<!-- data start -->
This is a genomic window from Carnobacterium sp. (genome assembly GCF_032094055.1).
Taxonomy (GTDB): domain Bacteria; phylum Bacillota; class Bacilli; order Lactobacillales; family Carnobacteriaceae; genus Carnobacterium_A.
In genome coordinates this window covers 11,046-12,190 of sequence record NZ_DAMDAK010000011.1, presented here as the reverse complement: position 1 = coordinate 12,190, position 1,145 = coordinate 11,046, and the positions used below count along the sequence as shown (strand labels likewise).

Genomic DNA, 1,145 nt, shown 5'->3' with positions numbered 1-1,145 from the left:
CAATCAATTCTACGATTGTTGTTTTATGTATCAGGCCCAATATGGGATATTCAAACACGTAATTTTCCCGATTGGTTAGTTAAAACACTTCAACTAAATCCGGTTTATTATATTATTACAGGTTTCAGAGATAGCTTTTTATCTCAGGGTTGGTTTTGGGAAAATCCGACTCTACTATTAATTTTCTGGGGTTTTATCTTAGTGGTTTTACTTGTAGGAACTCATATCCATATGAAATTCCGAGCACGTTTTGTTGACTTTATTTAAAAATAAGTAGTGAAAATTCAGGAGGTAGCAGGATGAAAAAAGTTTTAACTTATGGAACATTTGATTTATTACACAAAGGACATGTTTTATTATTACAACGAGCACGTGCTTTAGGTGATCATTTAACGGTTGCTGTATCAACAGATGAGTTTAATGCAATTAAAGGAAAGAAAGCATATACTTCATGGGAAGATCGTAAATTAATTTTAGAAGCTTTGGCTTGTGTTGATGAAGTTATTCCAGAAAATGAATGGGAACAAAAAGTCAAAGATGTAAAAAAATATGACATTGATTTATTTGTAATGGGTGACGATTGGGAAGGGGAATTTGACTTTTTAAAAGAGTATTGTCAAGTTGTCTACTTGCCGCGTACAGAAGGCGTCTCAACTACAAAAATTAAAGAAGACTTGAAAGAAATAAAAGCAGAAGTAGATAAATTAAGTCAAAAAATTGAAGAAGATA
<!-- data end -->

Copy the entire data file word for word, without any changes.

This is a genomic window from Carnobacterium sp. (genome assembly GCF_032094055.1).
Taxonomy (GTDB): domain Bacteria; phylum Bacillota; class Bacilli; order Lactobacillales; family Carnobacteriaceae; genus Carnobacterium_A.
In genome coordinates this window covers 11,046-12,190 of sequence record NZ_DAMDAK010000011.1, presented here as the reverse complement: position 1 = coordinate 12,190, position 1,145 = coordinate 11,046, and the positions used below count along the sequence as shown (strand labels likewise).

Genomic DNA, 1,145 nt, shown 5'->3' with positions numbered 1-1,145 from the left:
CAATCAATTCTACGATTGTTGTTTTATGTATCAGGCCCAATATGGGATATTCAAACACGTAATTTTCCCGATTGGTTAGTTAAAACACTTCAACTAAATCCGGTTTATTATATTATTACAGGTTTCAGAGATAGCTTTTTATCTCAGGGTTGGTTTTGGGAAAATCCGACTCTACTATTAATTTTCTGGGGTTTTATCTTAGTGGTTTTACTTGTAGGAACTCATATCCATATGAAATTCCGAGCACGTTTTGTTGACTTTATTTAAAAATAAGTAGTGAAAATTCAGGAGGTAGCAGGATGAAAAAAGTTTTAACTTATGGAACATTTGATTTATTACACAAAGGACATGTTTTATTATTACAACGAGCACGTGCTTTAGGTGATCATTTAACGGTTGCTGTATCAACAGATGAGTTTAATGCAATTAAAGGAAAGAAAGCATATACTTCATGGGAAGATCGTAAATTAATTTTAGAAGCTTTGGCTTGTGTTGATGAAGTTATTCCAGAAAATGAATGGGAACAAAAAGTCAAAGATGTAAAAAAATATGACATTGATTTATTTGTAATGGGTGACGATTGGGAAGGGGAATTTGACTTTTTAAAAGAGTATTGTCAAGTTGTCTACTTGCCGCGTACAGAAGGCGTCTCAACTACAAAAATTAAAGAAGACTTGAAAGAAATAAAAGCAGAAGTAGATAAATTAAGTCAAAAAATTGAAGAAGATA